Franklin Co. United Way barely misses 2003 goal

February 26, 2004|by DON AINES

CHAMBERSBURG, Pa. - For the third time in three years, United Way of Franklin County fell short of its campaign goal, but considering the state of the national and local economies in recent years, 99 percent is pretty good, according to the man who headed up last year's campaign.

Sean Meyers, chairman of the 2003 campaign, announced at Wednesday's annual meeting and campaign-closing luncheon that $692,515 was raised.

The campaign goal announced Sept. 24 was $700,000, he said.

"This is an economy that, much like the national economy, is in flux," said Meyers, an attorney. Fortunately, the local economy appears to be rebounding and "those who are successful and reap the benefits of the community are, in turn, generous to us," he said.

In late December, Executive Director Cindy Hawbaker said donations were lagging. She expressed some hope Wednesday that a few more donations will come in by the end of the month, when the campaign officially stops accepting pledges for the 2003 campaign.


Any money that comes in after that, Hawbaker said, will be applied to the 2004 campaign.

"The goal every year is based on history and our sense of the local economy," Hawbaker said. "We try to keep the goal out there so we push ourselves to succeed."

In 2002, the goal was $745,000, but the chapter fell short of that, raising $671,000, Hawbaker said.

From the American Red Cross to the Waynesboro YMCA, donations benefit 25 organizations that serve more than 60,000 county residents, Meyers said.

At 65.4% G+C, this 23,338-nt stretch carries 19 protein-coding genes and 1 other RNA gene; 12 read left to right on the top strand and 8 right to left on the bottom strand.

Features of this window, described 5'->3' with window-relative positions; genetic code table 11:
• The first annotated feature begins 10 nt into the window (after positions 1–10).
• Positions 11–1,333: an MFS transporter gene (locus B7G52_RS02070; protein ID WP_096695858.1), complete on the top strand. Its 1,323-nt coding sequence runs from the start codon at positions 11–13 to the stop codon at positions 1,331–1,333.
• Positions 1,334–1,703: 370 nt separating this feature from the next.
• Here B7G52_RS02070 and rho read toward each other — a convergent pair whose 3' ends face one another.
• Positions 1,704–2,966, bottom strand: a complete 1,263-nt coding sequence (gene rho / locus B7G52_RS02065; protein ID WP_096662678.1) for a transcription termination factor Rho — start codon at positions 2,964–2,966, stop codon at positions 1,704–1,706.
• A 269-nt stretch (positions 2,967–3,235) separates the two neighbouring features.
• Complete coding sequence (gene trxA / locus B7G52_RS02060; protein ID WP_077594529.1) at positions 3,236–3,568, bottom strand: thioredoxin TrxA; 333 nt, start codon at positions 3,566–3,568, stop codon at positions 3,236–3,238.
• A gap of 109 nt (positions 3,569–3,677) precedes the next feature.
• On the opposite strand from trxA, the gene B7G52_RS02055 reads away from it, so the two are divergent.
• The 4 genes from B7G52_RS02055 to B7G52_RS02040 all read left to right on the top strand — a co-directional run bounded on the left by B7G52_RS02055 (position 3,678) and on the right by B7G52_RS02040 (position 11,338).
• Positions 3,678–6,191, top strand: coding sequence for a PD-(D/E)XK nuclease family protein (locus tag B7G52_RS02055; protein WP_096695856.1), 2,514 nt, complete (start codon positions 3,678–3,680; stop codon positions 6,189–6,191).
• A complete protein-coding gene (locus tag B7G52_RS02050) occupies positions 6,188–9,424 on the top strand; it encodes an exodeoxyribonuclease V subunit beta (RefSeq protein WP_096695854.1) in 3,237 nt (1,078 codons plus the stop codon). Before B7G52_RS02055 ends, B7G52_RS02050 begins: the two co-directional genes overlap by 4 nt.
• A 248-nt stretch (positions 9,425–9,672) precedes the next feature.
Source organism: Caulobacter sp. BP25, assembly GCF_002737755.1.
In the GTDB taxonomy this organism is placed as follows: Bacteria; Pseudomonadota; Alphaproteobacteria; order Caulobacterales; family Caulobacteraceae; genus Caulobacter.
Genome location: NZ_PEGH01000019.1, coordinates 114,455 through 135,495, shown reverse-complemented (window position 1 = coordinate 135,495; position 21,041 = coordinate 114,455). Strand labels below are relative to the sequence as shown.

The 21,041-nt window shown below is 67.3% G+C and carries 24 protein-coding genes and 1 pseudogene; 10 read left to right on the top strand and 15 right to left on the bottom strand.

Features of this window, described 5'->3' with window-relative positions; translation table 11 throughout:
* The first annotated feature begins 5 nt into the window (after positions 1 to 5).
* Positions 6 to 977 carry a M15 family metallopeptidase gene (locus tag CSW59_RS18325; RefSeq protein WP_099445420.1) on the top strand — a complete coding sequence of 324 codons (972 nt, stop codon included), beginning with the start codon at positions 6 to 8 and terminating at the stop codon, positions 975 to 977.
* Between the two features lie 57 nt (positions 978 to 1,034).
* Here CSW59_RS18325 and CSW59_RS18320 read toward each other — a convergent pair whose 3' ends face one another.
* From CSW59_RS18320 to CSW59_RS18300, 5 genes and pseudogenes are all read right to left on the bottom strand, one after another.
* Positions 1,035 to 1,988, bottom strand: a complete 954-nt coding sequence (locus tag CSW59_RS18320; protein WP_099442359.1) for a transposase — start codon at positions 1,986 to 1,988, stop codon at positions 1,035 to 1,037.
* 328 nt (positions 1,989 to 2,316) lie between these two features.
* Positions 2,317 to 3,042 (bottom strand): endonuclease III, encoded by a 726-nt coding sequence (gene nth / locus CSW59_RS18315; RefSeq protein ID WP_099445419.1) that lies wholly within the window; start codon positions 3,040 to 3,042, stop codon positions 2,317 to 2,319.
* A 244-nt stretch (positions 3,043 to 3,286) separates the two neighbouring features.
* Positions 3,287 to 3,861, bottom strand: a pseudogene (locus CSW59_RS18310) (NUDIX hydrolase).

"As a single funding source, we allow agencies to concentrate on providing services, not on fund-raising," he said.

"Because of you, families that are hungry get food ... women and children have a safe haven to retreat to when violence enters their lives," United Way board chairman and Franklin County Commission Cheryl Plummer said. "What you do for United Way ... stays here in Franklin County" with almost 90 cents of every dollar raised going to member agencies.

The top 10 of United Way employee contributors was headed by Chambersburg Hospital and its affiliates, Myers said. The hospital's vice president of operations, John Massimilla, said employees pitched it with almost $52,000.

The Target Distribution Center in Chambersburg, which opened in 2003, placed second in that category.

The theme of the campaign was "What Matters?" and when it kicked off in September, Women In Need Executive Director Barb Channing illustrated what that meant to her agency with a pair of shoes that a woman had worn the last time she was beaten by her abusive partner.

United Way picked up on that idea Wednesday with a display of footwear - the hiking boot of a Boy Scout, the work boot of a father who needed help buying a pair to secure a job, the slippers of woman cared for by a hospice program, and the riding boot of a participant in the Franklin County Therapeutic Riding Program.

"What matters? It's a question which all of us can answer in many different ways," Meyers said.

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